UNIVERSITY OF BUCHAREST
FACULTY OF PHYSICS

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2022-07-01 17:12

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Conference: Bucharest University Faculty of Physics 2019 Meeting


Section: Nuclear and Elementary Particles Physics


Title:
The study of archaeological objects using X-ray Computed Tomography


Authors:
Marta PETRUNEAC (1,2), Anca Diana POPESCU (3), Adina BORONEANT (3), Florin CONSTANTIN (1)


*
Affiliation:
1) “Department of Applied Nuclear Physics, National Institute for Physics and Nuclear Engineering “Horia Hulubei”, Reactorului 30, RO-077125, POB-MG6, Magurele-Bucharest, Romania, EU

2)Facultatea de Fizica, Universitatea din București, Strada Atomiștilor 405, Măgurele 077125

3)INSTITUTUL DE ARHEOLOGIE “VASILE PÂRVAN”, Str. Henri Coandă nr. 11 , Bucuresti


E-mail
marta.petruneac@gmail.com


Keywords:
computer tomography, archaeology, pottery


Abstract:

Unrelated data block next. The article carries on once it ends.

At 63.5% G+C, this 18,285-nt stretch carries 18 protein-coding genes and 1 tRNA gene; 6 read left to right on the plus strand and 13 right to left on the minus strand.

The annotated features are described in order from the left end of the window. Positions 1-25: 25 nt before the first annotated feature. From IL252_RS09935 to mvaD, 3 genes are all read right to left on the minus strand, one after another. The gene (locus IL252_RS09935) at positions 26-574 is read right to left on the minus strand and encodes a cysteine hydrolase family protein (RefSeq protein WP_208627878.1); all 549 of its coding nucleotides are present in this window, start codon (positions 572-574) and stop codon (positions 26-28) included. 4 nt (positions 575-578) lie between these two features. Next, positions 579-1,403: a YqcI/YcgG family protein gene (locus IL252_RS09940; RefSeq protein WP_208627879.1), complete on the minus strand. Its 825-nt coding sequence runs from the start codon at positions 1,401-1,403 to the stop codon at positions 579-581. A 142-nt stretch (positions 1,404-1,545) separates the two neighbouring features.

Computed tomography is an imaging technique increasingly used in recent years to study archaeological objects. It combines outstanding advances in two areas, X-ray imaging and computational techniques. Basically, the technique is based on targeting an X-ray beam to the subject and measuring the effects of multiple orientations. The function of interest in X-ray tomography is the absorption coefficient, i.e. the tendency of a material to absorb X rays. The distribution of these coefficients is transformed by means of a specialized algorithm into a 3D image of an object, thus providing the opportunity to visualize the inside of the objects in a non-destructive manner. Our investigations focused on a significant set of prehistoric objects made of clay (whole vessels and vessels fragments, anthropomorphic statuettes) and metal (copper, bronze, iron, silver, but also bimetallic - copper / bronze and iron). The Nikon XT H 225 computerized tomography system was used. Provided with a powerful micro-focus X-ray source and a high-resolution flat panel detector, this equipment provides a high speed image acquisition at high quality. With the powerful software VGStudio MAX 3.0, the data collected by the CT is then analyzed and processed. In the case of ceramics, the thickness of the vessel walls could be determined when their interior was not accessible (either the vessels were long and narrow or containing soil or other materials), observations were made on the structure of the paste, especially on the particle density of the paste, cracks, orientation of the voids left by the organic matter, and even the way of joining different segments of clay. Good results have also been obtained as a result of the examination of the metal objects, the identification of the shape of the corroded pieces, the cracks and the casting defects.